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Friday, July 8, 2011

The gift of nothing

Nothing might be the most overlooked gift of all. Nothing is generally seen as having no substance: empty, void, hollow, without something. However, nothing can have substance of its own: it can actually be a blessing, especially in these days where our schedules are jam-packed, our closets are filled with wardrobes for various opportunities, and our time is scarce. Life has become so crowded, so full, so… overwhelming, and subconsciously, we keep filling it, because that’s what we have become accustomed to.

Daniel Quinn, in his book Ishmael, refers to Takers and Leavers as the two main cultures of humanity. Takers are those like you and me, who keep gathering and storing tangible and intangible things to no end: as large as houses, cars, careers and status, and as small as groceries, books, clothes, and tokens of appreciation such as awards, degrees, and certificates. Takers are always out for something. They cannot appreciate or understand the value of no-thing. Leavers are exactly the opposite. They take life as it comes, and accept every day as it manifests itself. They appreciate something and nothing, because they are aware that both are equally right. Leavers are a minority in our world today. They usually live in Natural Reservations - placed there by the Takers - or in other secluded areas such as interiors, near rivers, in forests, or mountains. Leavers appreciate good and bad, life and death, night and day: come what may. The major advantage Leavers have over Takers is greater peace of mind, because they understand the concept of yin and yang: their preferences are not as skewed as those of the Takers.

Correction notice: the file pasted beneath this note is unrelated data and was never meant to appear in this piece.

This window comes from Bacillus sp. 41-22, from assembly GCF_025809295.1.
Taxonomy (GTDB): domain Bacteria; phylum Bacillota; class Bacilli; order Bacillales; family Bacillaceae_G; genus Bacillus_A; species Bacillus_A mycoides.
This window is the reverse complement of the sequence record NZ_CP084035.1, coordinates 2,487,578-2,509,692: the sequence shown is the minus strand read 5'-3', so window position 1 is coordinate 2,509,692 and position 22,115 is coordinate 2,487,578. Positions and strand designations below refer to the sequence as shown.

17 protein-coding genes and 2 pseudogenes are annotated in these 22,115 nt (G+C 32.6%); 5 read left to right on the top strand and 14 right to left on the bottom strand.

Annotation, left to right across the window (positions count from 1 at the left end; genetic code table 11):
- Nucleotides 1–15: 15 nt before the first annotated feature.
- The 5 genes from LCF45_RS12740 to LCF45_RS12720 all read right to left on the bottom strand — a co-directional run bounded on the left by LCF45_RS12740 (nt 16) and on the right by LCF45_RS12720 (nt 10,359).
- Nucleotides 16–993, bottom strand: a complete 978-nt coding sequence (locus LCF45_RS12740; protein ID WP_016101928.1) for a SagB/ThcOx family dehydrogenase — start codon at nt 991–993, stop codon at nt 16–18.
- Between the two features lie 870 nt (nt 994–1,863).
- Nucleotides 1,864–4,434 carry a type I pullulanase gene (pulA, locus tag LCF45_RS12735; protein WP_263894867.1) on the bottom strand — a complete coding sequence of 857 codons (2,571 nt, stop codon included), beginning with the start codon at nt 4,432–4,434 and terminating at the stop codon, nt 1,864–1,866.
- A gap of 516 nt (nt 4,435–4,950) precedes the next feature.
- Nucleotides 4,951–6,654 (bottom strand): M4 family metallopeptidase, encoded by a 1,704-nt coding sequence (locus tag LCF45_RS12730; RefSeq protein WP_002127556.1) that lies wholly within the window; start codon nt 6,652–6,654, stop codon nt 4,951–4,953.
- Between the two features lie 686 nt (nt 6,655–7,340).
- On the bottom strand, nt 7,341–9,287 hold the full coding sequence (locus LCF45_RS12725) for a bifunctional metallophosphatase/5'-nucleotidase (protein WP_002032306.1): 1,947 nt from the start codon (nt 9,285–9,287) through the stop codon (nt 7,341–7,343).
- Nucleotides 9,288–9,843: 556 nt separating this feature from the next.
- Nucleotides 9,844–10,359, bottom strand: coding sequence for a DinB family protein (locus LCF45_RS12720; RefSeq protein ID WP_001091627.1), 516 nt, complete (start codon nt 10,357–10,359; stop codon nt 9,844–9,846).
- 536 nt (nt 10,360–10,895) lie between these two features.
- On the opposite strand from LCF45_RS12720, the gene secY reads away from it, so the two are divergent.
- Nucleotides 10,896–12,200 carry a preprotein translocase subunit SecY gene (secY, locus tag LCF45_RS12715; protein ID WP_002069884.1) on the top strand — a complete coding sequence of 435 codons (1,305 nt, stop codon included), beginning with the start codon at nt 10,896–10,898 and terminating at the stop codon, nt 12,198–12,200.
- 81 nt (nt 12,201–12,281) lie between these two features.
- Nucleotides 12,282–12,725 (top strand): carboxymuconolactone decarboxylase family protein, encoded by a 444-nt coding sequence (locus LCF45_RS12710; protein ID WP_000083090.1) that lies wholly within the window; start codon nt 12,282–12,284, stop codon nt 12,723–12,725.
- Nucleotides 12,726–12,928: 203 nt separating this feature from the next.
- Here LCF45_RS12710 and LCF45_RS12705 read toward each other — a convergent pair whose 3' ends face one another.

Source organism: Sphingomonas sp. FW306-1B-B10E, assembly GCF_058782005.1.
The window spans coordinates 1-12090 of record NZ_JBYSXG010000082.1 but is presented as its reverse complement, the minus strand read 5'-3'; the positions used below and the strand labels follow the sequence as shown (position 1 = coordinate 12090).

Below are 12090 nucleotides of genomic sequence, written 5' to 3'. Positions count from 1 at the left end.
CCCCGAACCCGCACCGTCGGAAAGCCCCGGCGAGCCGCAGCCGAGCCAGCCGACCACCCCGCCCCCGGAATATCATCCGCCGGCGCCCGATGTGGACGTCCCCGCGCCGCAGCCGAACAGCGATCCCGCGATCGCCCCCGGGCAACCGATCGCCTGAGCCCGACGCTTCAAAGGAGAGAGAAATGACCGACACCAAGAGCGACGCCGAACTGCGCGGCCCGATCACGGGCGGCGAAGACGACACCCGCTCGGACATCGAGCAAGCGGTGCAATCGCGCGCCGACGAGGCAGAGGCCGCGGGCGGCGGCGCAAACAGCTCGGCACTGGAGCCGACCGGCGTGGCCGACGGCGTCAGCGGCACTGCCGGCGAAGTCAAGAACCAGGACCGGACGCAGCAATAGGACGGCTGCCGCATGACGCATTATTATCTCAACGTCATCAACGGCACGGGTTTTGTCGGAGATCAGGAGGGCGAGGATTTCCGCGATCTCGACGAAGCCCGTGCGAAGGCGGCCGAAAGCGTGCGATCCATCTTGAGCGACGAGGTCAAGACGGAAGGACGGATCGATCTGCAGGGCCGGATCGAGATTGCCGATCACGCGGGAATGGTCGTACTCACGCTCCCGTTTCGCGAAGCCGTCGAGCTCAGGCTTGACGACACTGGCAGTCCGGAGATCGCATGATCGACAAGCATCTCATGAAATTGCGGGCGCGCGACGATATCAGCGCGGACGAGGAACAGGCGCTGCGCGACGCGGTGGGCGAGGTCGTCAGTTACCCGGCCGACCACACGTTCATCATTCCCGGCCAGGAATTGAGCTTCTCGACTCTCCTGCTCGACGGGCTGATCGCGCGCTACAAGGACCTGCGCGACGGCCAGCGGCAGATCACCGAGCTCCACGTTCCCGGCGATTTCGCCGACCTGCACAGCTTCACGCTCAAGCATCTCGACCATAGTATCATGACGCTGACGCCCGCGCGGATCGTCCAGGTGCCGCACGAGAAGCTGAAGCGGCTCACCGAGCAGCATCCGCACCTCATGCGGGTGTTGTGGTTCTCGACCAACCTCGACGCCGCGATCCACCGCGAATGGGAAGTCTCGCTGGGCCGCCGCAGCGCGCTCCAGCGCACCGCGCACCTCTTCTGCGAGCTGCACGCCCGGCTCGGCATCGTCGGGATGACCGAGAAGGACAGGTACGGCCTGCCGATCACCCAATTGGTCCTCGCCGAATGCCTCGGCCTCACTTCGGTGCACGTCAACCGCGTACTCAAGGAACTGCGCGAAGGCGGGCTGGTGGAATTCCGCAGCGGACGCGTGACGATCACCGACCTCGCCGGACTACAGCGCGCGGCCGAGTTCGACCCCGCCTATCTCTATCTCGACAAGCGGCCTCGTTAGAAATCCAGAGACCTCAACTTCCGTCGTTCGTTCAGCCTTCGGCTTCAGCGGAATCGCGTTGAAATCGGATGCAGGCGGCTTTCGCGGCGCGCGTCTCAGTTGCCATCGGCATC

Fortunately, we all have the ability to contemplate, and change our perspectives where we realize their error. We can start applying moderation as a result of understanding our impermanence and the impermanence of everything else. And if we do it massively, it may even help restore some of the lost balance in the world! The awareness of impermanence can help us to realize that something is nice, but nothing is nice too. Nothing is just as much needed as something. Moments of doing nothing, getting nothing, chasing nothing, and desiring nothing are moments of sacred peace, which we will feel deep inside, if we care to go there. It's up to us. So, here's to the gift of nothing!

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